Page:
July 21, 2006: More questions
As with most bird species, female eagles select their male partners. With many species, males have established territories and advertise their wares with colorful plumage, displays and song; females then make their choice. Not so with eagles, pairing appears to occur between their 4th and 5th years during times when immature eagles are continously interacting with each other. Recent information, based a great deal on osprey research, suggests that the male then escorts his mate to his natal geographic area. She, in turn, does the final nest tree selection. Theory says that since the male is the prime food provider during the nesting period, he makes the territory choice based on food availablity. Here in Maine we have a great deal of data on former eagle territories and actual nest trees. In the 80's and 90's, as our population grew and new territories were established, we were amazed at the number of old territories that were reoccupied, even 20-40 years after they had been abandoned! Old nest trees, decades after nests had disappeard, were used again. Obviously, there were aspects of these territories that the new male recognized, probably food availability, such as runs of anadromous fish (e.g. alwives). The female, in turn, selected many of the old nest trees that still afforded strong limbs for nest support, easy access and good visibility.
We have limited data on dispersal and nesting locations of our own immatures. One bird Charlie and I banded as a nestling in Ellsworth (Hancock County) ended up breeding along the north shore of New Brunswick. It was 27 years old at its death, the 2nd oldest banded eagle ever recovered! Another breeding eagle we radio-tagged in the Bar Harbor region 15 years ago was banded as a nestling in Michigan and this year, we read the band number of a breeding adult in northen Maine that was banded as a nestling in New York. These are just few examples of the geographic mixing that occurs in our northeastern population. I suspect that it is typical, promotes genetic exchange, and sibling pairing under normal conditions is rare, at best. One last observation highlighting the extent of continental eagle movement was a recording by Mark during his PhD work. He was able to read the band number of an eagle feeding at one of his winter feeding stations in coastal Maine; it was from Saskatchewan!!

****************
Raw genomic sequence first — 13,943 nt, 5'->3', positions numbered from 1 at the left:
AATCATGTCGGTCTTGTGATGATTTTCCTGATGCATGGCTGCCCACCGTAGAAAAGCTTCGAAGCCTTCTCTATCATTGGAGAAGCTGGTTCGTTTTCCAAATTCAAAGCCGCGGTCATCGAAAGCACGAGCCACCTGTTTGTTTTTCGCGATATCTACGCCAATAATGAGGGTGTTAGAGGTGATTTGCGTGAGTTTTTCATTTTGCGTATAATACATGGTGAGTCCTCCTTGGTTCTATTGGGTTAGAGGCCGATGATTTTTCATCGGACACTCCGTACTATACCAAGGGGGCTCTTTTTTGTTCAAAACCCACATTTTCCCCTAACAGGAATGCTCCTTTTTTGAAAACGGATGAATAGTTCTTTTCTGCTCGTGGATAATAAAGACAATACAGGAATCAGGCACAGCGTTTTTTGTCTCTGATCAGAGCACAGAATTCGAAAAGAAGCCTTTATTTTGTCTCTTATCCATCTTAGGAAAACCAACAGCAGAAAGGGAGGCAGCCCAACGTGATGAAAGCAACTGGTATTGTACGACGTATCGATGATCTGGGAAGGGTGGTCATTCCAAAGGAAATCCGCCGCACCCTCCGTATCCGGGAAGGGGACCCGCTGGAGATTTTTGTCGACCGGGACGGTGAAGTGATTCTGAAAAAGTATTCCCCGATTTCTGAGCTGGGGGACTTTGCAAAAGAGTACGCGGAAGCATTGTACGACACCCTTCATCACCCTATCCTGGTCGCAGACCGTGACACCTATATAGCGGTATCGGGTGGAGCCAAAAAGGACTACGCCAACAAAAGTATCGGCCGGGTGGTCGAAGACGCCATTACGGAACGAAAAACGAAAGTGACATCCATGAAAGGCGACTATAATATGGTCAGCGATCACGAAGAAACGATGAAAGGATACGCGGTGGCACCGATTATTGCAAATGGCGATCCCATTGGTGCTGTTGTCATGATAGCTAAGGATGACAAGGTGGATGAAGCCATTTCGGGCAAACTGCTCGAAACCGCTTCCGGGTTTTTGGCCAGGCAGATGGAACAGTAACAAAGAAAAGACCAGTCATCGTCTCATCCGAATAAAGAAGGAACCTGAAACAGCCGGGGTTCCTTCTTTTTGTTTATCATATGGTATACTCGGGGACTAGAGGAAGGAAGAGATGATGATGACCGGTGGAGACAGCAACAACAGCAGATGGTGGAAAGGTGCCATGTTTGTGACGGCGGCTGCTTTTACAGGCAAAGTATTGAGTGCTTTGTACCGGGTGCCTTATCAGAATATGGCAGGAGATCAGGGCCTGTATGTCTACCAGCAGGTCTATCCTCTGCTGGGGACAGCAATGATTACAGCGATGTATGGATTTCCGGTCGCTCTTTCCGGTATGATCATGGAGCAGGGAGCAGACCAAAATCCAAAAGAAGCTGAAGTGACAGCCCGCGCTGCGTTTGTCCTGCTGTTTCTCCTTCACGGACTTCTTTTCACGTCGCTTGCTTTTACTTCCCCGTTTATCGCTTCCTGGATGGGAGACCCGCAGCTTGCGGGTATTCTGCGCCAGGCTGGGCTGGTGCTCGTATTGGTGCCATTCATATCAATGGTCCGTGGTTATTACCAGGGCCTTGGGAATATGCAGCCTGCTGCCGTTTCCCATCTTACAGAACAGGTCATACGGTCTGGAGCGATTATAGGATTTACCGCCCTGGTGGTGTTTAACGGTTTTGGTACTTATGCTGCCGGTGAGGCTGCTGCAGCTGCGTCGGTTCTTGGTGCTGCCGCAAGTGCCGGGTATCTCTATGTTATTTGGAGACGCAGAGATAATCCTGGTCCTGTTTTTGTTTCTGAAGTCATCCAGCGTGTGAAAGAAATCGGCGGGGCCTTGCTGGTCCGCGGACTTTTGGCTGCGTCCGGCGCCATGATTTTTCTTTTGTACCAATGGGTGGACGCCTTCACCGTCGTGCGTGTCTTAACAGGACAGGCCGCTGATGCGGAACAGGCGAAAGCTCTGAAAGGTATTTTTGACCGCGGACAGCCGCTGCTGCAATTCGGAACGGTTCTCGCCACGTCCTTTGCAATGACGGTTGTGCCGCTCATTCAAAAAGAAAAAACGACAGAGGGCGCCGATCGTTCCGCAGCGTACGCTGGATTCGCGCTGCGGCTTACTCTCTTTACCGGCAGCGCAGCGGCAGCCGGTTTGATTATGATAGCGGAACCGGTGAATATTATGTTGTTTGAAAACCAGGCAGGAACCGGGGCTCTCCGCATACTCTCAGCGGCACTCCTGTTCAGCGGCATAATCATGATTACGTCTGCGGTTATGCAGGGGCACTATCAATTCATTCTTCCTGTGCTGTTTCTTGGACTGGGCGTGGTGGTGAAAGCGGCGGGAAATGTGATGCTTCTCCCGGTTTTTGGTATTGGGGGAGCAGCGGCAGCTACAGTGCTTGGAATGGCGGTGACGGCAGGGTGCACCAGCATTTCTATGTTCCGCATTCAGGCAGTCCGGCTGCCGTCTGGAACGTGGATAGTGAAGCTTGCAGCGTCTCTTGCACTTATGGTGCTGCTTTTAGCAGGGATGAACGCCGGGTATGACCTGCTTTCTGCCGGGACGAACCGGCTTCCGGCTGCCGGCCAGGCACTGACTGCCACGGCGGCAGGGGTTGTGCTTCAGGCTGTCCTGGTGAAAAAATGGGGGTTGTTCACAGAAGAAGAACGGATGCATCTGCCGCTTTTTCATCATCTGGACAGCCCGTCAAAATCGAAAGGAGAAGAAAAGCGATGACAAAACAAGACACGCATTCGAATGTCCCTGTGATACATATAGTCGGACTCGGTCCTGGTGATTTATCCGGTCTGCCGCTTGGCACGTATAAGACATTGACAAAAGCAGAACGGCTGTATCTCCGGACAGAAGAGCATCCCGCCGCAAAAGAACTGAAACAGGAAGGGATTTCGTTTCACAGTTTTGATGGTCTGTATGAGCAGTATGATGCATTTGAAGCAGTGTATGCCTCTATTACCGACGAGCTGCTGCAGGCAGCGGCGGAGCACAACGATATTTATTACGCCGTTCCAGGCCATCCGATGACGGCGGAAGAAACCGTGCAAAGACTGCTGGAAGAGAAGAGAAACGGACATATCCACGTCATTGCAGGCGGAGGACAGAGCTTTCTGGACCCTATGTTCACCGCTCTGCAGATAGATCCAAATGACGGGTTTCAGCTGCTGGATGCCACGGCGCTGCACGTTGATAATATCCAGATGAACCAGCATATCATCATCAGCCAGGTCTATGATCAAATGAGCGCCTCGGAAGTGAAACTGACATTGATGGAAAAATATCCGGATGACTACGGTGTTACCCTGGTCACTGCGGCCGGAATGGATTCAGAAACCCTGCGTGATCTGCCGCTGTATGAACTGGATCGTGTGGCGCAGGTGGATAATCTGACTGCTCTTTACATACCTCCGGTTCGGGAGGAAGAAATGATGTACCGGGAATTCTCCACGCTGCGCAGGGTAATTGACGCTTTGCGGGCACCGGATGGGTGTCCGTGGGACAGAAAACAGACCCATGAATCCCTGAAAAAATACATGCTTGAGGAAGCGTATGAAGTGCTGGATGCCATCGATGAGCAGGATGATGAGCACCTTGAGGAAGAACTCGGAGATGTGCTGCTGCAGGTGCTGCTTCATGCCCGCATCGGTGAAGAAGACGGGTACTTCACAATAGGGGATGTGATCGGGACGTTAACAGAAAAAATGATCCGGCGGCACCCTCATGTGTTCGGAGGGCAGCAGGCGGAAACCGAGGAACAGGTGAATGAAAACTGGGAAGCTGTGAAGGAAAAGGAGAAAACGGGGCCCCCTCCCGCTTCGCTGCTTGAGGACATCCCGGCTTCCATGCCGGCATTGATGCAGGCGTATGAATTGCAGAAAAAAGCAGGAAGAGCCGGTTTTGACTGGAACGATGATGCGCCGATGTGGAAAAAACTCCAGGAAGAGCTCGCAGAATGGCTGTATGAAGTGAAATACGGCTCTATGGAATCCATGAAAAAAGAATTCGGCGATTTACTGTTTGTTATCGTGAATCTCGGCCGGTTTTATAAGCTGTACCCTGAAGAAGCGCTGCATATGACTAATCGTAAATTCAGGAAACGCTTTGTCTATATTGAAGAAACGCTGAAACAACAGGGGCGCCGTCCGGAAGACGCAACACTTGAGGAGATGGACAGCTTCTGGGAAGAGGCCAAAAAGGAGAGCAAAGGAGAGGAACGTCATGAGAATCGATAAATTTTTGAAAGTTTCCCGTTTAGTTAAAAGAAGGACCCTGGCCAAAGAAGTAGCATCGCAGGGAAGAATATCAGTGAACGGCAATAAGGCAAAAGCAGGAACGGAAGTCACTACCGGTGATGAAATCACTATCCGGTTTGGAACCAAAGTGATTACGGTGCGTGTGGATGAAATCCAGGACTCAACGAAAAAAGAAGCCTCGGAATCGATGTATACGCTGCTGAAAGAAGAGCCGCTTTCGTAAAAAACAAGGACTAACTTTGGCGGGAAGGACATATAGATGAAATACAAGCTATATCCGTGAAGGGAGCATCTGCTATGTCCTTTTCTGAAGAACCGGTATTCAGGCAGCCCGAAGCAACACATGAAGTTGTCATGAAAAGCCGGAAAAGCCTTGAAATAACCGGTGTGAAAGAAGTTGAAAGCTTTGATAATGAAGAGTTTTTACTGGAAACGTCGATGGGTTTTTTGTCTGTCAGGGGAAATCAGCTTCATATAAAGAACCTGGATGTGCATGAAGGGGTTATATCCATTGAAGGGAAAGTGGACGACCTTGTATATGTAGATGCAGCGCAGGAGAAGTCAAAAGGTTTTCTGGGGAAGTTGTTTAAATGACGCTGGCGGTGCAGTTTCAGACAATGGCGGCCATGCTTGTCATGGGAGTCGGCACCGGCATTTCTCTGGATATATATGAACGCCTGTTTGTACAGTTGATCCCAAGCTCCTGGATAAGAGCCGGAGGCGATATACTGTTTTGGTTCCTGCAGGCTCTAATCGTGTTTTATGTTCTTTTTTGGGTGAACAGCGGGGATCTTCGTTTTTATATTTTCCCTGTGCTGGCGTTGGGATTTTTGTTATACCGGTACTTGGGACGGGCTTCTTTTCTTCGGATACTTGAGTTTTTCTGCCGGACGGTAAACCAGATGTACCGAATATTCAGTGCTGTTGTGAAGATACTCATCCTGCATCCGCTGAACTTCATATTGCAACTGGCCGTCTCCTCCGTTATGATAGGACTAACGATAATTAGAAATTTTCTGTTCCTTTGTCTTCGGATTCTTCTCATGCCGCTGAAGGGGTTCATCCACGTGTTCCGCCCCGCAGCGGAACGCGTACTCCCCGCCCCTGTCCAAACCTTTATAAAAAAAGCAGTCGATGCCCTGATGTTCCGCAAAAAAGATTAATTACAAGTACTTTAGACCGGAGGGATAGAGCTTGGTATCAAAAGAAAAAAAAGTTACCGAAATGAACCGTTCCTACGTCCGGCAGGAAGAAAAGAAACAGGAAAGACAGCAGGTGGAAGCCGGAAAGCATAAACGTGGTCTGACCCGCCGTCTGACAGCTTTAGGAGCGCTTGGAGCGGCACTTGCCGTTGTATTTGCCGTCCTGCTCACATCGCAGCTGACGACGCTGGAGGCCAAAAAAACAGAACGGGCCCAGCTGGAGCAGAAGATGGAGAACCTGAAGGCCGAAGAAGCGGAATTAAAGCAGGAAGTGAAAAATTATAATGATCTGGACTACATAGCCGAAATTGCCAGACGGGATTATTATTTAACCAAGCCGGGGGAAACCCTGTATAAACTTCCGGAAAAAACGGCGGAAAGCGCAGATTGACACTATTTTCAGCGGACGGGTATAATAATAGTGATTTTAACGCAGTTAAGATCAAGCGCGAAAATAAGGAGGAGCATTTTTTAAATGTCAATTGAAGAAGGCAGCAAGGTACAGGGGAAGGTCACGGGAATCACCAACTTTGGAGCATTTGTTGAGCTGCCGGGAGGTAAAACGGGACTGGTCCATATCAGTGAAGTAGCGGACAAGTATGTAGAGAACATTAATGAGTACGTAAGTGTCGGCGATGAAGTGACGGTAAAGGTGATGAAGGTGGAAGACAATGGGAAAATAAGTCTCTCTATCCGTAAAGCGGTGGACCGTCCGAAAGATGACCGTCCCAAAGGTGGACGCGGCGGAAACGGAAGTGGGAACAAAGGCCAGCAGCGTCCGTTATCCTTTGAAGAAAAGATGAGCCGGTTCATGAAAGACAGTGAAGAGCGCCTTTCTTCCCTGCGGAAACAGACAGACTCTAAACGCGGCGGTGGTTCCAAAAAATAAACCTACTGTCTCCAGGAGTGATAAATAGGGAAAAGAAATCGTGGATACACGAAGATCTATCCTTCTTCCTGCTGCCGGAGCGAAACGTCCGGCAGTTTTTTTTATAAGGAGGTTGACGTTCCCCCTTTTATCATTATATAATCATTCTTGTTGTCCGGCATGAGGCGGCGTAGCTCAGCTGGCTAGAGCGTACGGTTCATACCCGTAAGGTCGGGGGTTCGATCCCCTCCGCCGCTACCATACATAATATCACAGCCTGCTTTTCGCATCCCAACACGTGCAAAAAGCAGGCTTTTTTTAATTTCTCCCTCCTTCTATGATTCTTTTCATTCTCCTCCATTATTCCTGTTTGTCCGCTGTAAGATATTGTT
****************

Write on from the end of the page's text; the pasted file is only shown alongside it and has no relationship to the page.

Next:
Finally, who was that bird seen at the nest on July 15th? I suspect it could have been a former nestling from that nest just checking things out once it was safe to come near. The nest has been productive for the last 14 years so there are a number of immatures out there somewhere. If you check our first eagle image from the 5th of February you will see another visitor. Charlie related to me that he has found several fledglings dead under eagle nests (not their own). There is probably some attraction to all eagle nests for youngsters and if they blunder into some resident adults it may be tough going. Our eagles mate for life and are at or near their territories most of the year. The chances of another individual or pair taking over that site would be very rare. -- Bucky Owen, Unniversity of Maine emeritus